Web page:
• Housing bill watered down by Lords

The government’s controversial new housing bill is facing numerous challenges, and is facing a substantial reshaping as critics emerge from various sectors of government.
The House of Lords has now extracted several major concessions from the original draft bill, putting back some of the restrictions and regulations that the government sought to remove from the existing planning and construction regulations.
Restrictions have been placed on the Treasury, which originally wanted to take the proceeds of the sales of high value council houses. And the proposed “pay to stay” charge for better off tenants has been amended, so that it will be down to local authority discretion, and set at a lower rate. At the same time, a stronger principle has been adopted to ensure that council homes are replaced one for one, when the existing stock is sold off.
A planning permission in principle concept has been restricted, with peers voting to limit it to housing schemes. There will also be the right for neighbourhood groups to resist proposals, if they run counter to a local plan.
The government also wanted to do away with rules requiring new homes to be consistently more energy efficient, something that has been knocked back. While councils are likely to get greater powers to restrict the growth of basement conversions, a back door extension route for homeowners that has proved highly unpopular, particularly in areas of London.
The government’s plans to push starter homes have been limited, with local authorities now able to decide how many to provide; while the starter home discount has also been restricted.
Shadow housing minister John Healey has been highly critical, writing: “The detail of the defeats matters less than the draining confidence – including among Tory Peers, MPs and council leaders – that Cameron and Osborne are making the correct calls on housing. They seem more concerned with political message than good housing policy or a sound long-term plan to fix the housing crisis.”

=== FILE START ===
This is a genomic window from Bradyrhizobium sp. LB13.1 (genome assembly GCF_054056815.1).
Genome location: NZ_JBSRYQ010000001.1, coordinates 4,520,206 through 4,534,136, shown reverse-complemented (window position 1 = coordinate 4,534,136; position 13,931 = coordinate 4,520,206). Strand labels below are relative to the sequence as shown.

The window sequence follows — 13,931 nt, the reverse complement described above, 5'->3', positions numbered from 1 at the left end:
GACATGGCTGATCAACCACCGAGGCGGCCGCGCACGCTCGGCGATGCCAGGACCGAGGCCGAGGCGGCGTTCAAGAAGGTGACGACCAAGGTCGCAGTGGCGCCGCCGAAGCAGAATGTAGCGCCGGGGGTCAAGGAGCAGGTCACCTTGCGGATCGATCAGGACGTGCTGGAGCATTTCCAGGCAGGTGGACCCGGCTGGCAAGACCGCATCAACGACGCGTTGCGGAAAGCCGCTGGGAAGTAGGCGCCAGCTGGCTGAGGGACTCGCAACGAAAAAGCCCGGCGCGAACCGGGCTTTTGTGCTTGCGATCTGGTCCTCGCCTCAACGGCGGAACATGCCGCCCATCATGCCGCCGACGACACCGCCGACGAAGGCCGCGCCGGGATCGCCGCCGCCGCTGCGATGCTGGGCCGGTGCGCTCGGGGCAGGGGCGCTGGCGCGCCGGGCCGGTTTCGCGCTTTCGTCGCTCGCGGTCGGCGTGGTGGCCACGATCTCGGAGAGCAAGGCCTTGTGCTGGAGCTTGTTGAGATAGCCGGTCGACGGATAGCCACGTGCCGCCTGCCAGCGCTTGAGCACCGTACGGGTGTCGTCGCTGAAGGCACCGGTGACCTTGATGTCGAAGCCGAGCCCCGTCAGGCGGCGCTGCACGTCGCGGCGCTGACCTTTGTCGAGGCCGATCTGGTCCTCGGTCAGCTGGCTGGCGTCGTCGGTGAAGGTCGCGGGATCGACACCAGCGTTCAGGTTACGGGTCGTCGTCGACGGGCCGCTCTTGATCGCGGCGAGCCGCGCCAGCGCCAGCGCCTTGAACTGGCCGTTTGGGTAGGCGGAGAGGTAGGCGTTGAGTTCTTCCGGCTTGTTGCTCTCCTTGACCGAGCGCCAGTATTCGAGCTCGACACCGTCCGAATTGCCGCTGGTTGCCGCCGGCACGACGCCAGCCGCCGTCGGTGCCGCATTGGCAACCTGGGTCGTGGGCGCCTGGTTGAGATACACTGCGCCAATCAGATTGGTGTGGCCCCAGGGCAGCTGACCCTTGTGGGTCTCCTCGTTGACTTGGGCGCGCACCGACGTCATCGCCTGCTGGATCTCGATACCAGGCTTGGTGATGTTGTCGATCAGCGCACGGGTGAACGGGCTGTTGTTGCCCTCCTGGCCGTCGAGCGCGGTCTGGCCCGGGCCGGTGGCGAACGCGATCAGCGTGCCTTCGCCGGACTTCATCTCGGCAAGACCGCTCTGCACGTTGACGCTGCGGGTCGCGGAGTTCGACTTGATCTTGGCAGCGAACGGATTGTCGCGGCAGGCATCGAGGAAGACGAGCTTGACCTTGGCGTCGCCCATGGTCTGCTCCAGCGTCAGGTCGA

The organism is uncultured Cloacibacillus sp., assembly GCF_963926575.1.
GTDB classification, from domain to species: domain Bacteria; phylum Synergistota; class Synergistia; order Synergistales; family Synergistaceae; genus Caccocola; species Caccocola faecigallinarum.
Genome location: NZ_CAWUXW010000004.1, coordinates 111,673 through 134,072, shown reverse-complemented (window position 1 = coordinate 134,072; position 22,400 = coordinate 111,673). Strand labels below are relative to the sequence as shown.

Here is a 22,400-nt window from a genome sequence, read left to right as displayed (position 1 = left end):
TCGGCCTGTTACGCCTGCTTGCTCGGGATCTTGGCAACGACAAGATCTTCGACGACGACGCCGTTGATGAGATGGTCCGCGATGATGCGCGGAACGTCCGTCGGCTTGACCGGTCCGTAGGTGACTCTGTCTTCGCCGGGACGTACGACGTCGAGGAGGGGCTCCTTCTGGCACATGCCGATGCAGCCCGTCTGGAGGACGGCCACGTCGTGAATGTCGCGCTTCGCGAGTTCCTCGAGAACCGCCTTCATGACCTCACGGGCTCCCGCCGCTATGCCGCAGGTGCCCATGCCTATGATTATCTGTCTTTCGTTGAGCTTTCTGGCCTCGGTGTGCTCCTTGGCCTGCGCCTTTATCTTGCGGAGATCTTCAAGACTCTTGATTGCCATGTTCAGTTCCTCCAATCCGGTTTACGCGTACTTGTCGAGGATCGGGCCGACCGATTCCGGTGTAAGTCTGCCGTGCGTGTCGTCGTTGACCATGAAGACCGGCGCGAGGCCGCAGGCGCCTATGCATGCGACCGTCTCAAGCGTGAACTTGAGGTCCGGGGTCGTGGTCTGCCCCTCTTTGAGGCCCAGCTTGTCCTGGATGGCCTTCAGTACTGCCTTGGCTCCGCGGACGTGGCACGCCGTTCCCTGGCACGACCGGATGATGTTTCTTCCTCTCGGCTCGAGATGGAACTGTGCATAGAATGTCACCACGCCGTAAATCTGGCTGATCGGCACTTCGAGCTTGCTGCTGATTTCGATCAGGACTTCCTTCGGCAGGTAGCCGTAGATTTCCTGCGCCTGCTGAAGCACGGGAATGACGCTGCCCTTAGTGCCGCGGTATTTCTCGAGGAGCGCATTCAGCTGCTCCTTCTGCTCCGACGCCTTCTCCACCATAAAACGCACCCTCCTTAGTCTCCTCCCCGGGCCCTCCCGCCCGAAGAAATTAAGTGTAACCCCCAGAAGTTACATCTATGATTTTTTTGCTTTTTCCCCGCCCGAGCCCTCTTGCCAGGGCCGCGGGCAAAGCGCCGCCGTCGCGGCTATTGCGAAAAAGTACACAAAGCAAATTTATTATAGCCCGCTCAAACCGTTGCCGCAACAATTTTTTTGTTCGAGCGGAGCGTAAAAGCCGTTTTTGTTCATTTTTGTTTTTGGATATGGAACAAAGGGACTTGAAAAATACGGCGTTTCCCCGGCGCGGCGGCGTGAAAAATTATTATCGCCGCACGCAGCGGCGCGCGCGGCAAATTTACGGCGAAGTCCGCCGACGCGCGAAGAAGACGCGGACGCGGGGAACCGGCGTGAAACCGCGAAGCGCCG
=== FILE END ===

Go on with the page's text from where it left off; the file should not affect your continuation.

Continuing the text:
And the Lib Dems were equally unconvinced. Their housing spokesman Baroness Bakewell said: “This should be a wakeup call that this bill is failing to help those who need a home.”
A promised extension of right to buy for social housing tenants has been roundly condemned by the Public Accounts Committee. The committee says the policy is uncosted, and could have profound negative impacts.
“The approach to paying for this policy seems to be entirely speculative,” said committee chairman Meg Hillier. “On the basis of evidence heard by our committee, there are no costings or workings out. We are not talking about a ‘back of an envelope’ calculation – there is no envelope at all.”
At lawyer Pinsent Masons, planning expert Ben Mansell commented: “In its current form, the Bill is in a very different shape to the one originally presented. However, as the Bill passes back to the government, it appears that the government will fight hard against many of these defeats.”
LPA Perspective: The new housing bill had few supporters, outside the core of the Conservative party. Plenty of the proposals within it look to be motivated by political dogma, rather than any understanding of economics or the current situation regarding housing in the UK.
It is to be hoped that the Lords keep up the pressure, and help reshape a set of bad ideas into something more workable. Never mind the law of unintended consequences, these proposed laws have plenty of rather obvious – and highly negative – consequences. Were they to make it into the statute books, history would surely judge this government as being the one that not only failed to get a grip of the housing crisis, but actually made it worse.

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